Shiny Shelf


LONDON FILM FESTIVAL: School of Rock

By Stephen Lavington on 20 February 2004

Anyone who’s seen ‘High Fidelity’ will remember the character played by Jack Black – a grimy, pudgy, immensely sarcastic rock snob with face permanently locked into a demonic sneer. Well, Richard Linklater’s gone and made a film about him, and it’s absolutely brilliant.

‘School of Rock’ follows the misadventures of Dewey Finn, kicked out of his band, and made to find work by the prissy girlfriend of his flatmate Ned Schneebly, a substitute teacher. Dewey picks up a call meant for Ned and grabs the job, discovering a classroom of young teenagers who’ve lost the spirit of rock ‘n’ roll. He assigns the next school project – to win the battle of the bands.

The film occasionally seems like a flashier version of the cheap Disney films that used to be shown on Sunday mornings. It has more than a hint of ‘Ferris Bueller’ and is very much in the spirit of Linklater’s ‘Dazed & Confused’. Where it takes off is the pairing of Black with a witty and engaging script from Mike White (‘Orange County’). At times the film approaches stand-up as Black harangues the kids with twisted, rage-soaked arguments on the power of rock and importance of fighting ‘the man’. He snarls, bellows, stretches his face into all manner of unnatural forms and dominates the film from start to finish (though to be fair his class is fleshed out with the sort of acting potential last seen in ‘Fast Times at Ridgemont High’). Black is basically a monster hybrid of Bill Murray and John Belushi – impeccable timing and control of expressions coupled with a powerful comic screen presence. His input goes beyond acting; ‘High Fidelity’ rock-geek is one side of the coin, the other being his concept rock band Tenacious D. Black provides some original tunes and these, as with ‘Josie and the Pussycats’, are great in their own rights; the soundtrack as a whole is pretty much a compulsory purchase.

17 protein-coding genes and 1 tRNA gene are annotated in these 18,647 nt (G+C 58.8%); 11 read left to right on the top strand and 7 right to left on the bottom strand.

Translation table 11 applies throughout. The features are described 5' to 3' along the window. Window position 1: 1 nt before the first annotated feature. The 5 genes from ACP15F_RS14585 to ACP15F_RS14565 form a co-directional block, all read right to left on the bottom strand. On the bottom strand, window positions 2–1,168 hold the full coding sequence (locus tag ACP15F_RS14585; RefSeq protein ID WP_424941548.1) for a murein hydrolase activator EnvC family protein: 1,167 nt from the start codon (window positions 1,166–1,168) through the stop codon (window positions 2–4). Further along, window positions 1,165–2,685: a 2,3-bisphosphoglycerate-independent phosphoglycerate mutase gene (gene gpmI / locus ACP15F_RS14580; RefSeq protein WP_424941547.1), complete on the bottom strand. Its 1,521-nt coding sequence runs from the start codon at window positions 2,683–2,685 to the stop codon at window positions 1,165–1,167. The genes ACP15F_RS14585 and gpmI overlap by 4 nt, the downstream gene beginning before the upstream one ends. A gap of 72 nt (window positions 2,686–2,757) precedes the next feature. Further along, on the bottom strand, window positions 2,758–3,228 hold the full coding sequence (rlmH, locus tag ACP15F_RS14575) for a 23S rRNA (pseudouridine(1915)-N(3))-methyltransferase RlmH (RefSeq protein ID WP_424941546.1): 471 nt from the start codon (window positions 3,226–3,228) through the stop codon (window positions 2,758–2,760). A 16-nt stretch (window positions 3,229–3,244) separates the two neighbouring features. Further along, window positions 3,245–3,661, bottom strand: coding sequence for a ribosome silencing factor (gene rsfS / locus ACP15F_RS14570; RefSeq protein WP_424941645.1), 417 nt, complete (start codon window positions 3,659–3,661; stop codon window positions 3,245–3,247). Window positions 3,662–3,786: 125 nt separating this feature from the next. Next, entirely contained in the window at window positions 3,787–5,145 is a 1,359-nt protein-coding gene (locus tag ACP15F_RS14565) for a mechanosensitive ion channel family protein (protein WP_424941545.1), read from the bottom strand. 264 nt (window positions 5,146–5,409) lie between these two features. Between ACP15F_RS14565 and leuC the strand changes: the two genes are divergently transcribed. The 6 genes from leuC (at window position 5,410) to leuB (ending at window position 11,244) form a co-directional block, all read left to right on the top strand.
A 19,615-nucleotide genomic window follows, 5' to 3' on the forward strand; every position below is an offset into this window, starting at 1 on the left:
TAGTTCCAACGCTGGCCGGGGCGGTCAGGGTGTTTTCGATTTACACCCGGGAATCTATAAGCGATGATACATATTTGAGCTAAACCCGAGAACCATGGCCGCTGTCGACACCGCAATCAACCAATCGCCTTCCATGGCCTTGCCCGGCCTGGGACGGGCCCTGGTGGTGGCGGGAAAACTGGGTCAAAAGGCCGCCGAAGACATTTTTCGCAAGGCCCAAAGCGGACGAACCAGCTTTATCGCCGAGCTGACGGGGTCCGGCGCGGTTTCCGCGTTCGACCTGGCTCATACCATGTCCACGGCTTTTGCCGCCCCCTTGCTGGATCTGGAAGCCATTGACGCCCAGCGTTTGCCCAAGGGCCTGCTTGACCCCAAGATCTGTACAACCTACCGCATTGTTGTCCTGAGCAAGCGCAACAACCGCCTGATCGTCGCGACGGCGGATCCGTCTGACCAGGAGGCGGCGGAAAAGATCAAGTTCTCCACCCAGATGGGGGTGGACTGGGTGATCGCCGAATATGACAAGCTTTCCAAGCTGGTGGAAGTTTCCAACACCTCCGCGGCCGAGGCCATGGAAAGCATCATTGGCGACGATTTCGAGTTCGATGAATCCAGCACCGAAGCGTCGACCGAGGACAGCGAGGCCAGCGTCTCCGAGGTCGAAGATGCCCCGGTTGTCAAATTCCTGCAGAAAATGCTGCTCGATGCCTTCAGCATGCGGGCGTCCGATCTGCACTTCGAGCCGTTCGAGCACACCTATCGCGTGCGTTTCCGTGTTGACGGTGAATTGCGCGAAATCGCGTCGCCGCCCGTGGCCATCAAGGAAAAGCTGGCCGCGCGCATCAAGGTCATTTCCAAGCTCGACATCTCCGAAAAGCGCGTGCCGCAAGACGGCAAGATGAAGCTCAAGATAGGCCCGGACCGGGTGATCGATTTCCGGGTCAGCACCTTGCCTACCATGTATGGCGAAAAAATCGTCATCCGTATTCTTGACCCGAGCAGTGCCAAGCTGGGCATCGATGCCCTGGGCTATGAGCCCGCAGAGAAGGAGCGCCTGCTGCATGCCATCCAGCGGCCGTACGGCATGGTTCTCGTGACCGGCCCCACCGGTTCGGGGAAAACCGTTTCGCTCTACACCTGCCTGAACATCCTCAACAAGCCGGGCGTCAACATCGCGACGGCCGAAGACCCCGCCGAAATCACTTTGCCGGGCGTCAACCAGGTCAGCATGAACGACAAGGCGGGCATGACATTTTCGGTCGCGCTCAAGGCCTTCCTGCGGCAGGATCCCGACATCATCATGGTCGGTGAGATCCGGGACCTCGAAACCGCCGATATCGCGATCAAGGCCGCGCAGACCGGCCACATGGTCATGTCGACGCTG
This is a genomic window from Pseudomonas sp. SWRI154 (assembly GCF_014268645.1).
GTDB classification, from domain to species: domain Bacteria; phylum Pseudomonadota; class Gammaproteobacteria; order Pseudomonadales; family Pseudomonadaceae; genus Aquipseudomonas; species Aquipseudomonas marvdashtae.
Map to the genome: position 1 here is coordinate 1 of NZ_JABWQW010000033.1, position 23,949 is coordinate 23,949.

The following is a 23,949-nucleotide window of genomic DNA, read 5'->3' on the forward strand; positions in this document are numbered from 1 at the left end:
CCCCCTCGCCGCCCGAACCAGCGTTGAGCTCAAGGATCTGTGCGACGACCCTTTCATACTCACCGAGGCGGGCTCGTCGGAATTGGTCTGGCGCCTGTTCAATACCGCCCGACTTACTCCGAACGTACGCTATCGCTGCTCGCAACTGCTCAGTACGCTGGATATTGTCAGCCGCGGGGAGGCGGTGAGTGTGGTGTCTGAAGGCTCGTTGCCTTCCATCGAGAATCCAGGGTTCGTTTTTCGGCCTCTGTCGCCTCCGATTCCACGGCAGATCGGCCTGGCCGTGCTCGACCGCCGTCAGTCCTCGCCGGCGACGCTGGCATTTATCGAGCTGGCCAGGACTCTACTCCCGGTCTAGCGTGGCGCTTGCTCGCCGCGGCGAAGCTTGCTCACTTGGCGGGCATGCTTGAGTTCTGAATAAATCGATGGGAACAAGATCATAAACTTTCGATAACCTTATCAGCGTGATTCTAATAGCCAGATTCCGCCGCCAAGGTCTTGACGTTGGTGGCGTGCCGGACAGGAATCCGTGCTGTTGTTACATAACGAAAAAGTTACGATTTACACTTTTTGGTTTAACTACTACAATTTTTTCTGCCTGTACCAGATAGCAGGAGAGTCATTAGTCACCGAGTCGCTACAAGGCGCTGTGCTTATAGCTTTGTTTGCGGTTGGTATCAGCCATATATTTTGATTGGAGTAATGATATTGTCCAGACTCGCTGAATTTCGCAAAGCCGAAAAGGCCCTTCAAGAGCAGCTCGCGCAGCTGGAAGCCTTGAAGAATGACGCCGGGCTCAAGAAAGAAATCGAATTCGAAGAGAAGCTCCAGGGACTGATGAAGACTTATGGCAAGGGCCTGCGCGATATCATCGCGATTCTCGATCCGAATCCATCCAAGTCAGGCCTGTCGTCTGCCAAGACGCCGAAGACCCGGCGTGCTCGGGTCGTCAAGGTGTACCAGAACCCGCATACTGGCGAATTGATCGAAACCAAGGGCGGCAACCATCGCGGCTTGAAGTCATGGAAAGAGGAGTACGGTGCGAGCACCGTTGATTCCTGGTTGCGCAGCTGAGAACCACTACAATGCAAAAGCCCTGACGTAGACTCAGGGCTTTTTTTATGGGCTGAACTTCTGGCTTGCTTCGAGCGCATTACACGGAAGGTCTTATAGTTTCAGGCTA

Vitally, the tone is not cruel or mocking, but in empathy with Dewey – Bill & Ted were buffoons but never lost the support of the audience, and the same is true here. The script is so well put together that it drops some dubious jokes about groupies and a camp costume designer into the mix without making these seem distasteful or incongruous and builds to a clich?-packed and entirely derivative conclusion which comes across as fresh, exciting and even slightly moving.

This is largely because it is such a warm, inviting film – it almost demands your complete submission, but in the nicest possible way, promising some light eminently amusing entertainment in exchange for little more than tolerating a few genre conventions. Yes, this is ultimately a high-school rites of passage movie but bubbly, witty and stocked with outstanding comic performances.

This will be the most purely enjoyable film you will see in 2004. Get out there and watch it today.


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By Stephen Lavington




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